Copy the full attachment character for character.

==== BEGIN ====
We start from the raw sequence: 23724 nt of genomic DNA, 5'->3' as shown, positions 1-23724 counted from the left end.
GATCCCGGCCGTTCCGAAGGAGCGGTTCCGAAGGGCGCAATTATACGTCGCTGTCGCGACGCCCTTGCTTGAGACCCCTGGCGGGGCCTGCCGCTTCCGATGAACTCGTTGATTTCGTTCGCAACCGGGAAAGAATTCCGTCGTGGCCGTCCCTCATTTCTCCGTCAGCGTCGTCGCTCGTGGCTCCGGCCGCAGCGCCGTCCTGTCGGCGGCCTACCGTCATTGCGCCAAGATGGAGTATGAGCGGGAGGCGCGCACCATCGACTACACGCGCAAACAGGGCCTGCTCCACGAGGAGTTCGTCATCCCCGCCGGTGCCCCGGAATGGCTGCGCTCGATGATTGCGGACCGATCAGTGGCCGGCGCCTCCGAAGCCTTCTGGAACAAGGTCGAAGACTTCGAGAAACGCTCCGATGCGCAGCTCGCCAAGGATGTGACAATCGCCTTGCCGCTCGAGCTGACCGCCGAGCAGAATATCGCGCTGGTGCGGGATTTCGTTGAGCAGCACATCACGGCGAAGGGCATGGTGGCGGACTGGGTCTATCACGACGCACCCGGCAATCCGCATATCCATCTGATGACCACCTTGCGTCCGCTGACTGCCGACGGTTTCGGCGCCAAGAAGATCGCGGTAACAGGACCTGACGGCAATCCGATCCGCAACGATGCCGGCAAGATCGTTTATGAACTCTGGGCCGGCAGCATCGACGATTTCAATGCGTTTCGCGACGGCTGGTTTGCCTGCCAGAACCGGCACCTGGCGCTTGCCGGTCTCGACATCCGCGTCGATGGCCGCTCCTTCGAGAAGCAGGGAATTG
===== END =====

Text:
We start from the raw sequence: 23724 nt of genomic DNA, 5'->3' as shown, positions 1-23724 counted from the left end.
GATCCCGGCCGTTCCGAAGGAGCGGTTCCGAAGGGCGCAATTATACGTCGCTGTCGCGACGCCCTTGCTTGAGACCCCTGGCGGGGCCTGCCGCTTCCGATGAACTCGTTGATTTCGTTCGCAACCGGGAAAGAATTCCGTCGTGGCCGTCCCTCATTTCTCCGTCAGCGTCGTCGCTCGTGGCTCCGGCCGCAGCGCCGTCCTGTCGGCGGCCTACCGTCATTGCGCCAAGATGGAGTATGAGCGGGAGGCGCGCACCATCGACTACACGCGCAAACAGGGCCTGCTCCACGAGGAGTTCGTCATCCCCGCCGGTGCCCCGGAATGGCTGCGCTCGATGATTGCGGACCGATCAGTGGCCGGCGCCTCCGAAGCCTTCTGGAACAAGGTCGAAGACTTCGAGAAACGCTCCGATGCGCAGCTCGCCAAGGATGTGACAATCGCCTTGCCGCTCGAGCTGACCGCCGAGCAGAATATCGCGCTGGTGCGGGATTTCGTTGAGCAGCACATCACGGCGAAGGGCATGGTGGCGGACTGGGTCTATCACGACGCACCCGGCAATCCGCATATCCATCTGATGACCACCTTGCGTCCGCTGACTGCCGACGGTTTCGGCGCCAAGAAGATCGCGGTAACAGGACCTGACGGCAATCCGATCCGCAACGATGCCGGCAAGATCGTTTATGAACTCTGGGCCGGCAGCATCGACGATTTCAATGCGTTTCGCGACGGCTGGTTTGCCTGCCAGAACCGGCACCTGGCGCTTGCCGGTCTCGACATCCGCGTCGATGGCCGCTCCTTCGAGAAGCAGGGAATTG